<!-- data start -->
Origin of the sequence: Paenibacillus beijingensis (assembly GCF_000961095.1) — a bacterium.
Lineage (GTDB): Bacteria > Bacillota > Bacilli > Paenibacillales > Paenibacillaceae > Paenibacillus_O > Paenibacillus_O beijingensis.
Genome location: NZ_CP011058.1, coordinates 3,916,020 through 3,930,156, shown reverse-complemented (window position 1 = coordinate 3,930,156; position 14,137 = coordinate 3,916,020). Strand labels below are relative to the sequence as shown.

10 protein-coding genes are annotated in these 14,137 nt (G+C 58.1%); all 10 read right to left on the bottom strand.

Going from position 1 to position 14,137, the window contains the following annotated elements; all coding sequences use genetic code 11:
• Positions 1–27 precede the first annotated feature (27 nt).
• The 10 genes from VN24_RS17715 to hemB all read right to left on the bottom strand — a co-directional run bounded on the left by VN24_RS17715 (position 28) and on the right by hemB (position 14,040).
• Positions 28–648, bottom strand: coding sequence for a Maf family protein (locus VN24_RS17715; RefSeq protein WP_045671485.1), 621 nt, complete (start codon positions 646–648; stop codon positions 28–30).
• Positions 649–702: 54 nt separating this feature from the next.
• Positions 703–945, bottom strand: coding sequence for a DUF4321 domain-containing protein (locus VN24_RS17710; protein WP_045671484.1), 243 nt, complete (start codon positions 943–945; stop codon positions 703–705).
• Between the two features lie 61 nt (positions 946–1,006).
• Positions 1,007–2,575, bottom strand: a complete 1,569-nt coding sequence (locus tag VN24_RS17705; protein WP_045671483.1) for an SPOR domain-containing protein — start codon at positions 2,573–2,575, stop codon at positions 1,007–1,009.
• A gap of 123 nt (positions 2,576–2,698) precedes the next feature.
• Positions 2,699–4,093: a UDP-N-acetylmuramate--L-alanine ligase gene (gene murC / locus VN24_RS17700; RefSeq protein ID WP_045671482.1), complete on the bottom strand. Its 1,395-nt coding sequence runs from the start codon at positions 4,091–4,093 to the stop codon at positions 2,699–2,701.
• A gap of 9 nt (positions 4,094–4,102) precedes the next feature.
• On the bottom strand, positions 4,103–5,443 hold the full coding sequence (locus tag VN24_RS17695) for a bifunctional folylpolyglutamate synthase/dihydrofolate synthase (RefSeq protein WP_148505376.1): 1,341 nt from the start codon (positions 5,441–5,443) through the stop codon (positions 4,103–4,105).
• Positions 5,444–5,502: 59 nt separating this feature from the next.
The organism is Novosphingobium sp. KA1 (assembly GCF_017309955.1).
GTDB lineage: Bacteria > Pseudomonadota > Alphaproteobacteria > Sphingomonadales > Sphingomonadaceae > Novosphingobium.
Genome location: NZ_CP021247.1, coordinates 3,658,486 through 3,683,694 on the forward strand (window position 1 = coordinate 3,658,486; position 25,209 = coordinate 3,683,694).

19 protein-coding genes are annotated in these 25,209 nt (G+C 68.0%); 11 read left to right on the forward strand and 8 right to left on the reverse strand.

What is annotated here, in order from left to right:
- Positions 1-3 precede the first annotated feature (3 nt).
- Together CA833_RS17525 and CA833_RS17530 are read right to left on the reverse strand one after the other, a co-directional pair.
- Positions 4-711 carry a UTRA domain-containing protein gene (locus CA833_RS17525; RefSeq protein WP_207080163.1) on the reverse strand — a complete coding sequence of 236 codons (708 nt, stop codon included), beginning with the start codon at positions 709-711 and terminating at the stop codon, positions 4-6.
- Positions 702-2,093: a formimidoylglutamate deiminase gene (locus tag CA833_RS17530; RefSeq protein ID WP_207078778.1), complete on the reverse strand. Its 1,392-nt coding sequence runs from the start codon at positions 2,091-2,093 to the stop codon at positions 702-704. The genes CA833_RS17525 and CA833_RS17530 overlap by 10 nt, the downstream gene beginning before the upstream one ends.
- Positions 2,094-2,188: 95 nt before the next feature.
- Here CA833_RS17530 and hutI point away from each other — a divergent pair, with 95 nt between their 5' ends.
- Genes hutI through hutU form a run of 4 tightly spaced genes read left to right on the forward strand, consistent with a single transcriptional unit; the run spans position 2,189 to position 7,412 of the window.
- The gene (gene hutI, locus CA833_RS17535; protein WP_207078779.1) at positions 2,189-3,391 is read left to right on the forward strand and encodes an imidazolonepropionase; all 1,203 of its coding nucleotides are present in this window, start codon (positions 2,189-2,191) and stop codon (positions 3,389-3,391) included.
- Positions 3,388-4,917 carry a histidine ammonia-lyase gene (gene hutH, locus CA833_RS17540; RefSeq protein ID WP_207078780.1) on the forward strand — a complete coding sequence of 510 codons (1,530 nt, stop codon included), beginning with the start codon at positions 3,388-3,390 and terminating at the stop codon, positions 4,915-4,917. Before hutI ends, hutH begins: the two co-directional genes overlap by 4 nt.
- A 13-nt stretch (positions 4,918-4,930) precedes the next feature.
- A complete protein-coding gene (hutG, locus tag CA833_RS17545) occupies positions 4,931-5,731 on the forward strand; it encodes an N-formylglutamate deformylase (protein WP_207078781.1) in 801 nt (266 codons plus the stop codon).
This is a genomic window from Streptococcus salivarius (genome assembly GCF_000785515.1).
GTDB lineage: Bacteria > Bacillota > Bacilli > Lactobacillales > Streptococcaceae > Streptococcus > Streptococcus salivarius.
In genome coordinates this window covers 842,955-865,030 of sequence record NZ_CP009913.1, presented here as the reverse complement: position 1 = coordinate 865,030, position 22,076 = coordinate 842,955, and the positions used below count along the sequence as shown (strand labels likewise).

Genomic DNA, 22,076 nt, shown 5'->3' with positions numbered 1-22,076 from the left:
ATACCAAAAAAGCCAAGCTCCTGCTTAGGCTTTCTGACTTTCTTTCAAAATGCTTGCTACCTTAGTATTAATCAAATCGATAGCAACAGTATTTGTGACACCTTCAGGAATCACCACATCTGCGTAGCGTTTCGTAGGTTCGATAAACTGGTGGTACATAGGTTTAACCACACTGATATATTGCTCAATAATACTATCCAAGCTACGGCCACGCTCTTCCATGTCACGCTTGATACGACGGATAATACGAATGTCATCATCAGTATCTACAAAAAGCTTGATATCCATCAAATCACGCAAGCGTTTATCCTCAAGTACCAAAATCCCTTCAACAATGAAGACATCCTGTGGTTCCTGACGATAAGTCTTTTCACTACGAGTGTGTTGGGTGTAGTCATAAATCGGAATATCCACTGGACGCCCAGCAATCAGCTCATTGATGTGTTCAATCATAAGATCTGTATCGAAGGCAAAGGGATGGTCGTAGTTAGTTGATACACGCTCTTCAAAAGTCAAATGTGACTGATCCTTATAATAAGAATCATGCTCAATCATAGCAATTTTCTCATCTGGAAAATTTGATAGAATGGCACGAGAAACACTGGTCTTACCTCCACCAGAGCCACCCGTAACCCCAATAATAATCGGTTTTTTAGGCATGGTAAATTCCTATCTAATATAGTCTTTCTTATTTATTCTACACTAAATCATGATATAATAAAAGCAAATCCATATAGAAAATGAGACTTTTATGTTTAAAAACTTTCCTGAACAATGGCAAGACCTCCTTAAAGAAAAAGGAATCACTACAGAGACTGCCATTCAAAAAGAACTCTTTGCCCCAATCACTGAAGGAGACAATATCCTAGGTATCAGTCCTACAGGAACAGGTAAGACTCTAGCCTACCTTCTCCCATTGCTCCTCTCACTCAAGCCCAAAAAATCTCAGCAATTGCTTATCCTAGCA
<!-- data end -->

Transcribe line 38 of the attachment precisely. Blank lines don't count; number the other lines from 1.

ATACCAAAAAAGCCAAGCTCCTGCTTAGGCTTTCTGACTTTCTTTCAAAATGCTTGCTACCTTAGTATTAATCAAATCGATAGCAACAGTATTTGTGACACCTTCAGGAATCACCACATCTGCGTAGCGTTTCGTAGGTTCGATAAACTGGTGGTACATAGGTTTAACCACACTGATATATTGCTCAATAATACTATCCAAGCTACGGCCACGCTCTTCCATGTCACGCTTGATACGACGGATAATACGAATGTCATCATCAGTATCTACAAAAAGCTTGATATCCATCAAATCACGCAAGCGTTTATCCTCAAGTACCAAAATCCCTTCAACAATGAAGACATCCTGTGGTTCCTGACGATAAGTCTTTTCACTACGAGTGTGTTGGGTGTAGTCATAAATCGGAATATCCACTGGACGCCCAGCAATCAGCTCATTGATGTGTTCAATCATAAGATCTGTATCGAAGGCAAAGGGATGGTCGTAGTTAGTTGATACACGCTCTTCAAAAGTCAAATGTGACTGATCCTTATAATAAGAATCATGCTCAATCATAGCAATTTTCTCATCTGGAAAATTTGATAGAATGGCACGAGAAACACTGGTCTTACCTCCACCAGAGCCACCCGTAACCCCAATAATAATCGGTTTTTTAGGCATGGTAAATTCCTATCTAATATAGTCTTTCTTATTTATTCTACACTAAATCATGATATAATAAAAGCAAATCCATATAGAAAATGAGACTTTTATGTTTAAAAACTTTCCTGAACAATGGCAAGACCTCCTTAAAGAAAAAGGAATCACTACAGAGACTGCCATTCAAAAAGAACTCTTTGCCCCAATCACTGAAGGAGACAATATCCTAGGTATCAGTCCTACAGGAACAGGTAAGACTCTAGCCTACCTTCTCCCATTGCTCCTCTCACTCAAGCCCAAAAAATCTCAGCAATTGCTTATCCTAGCA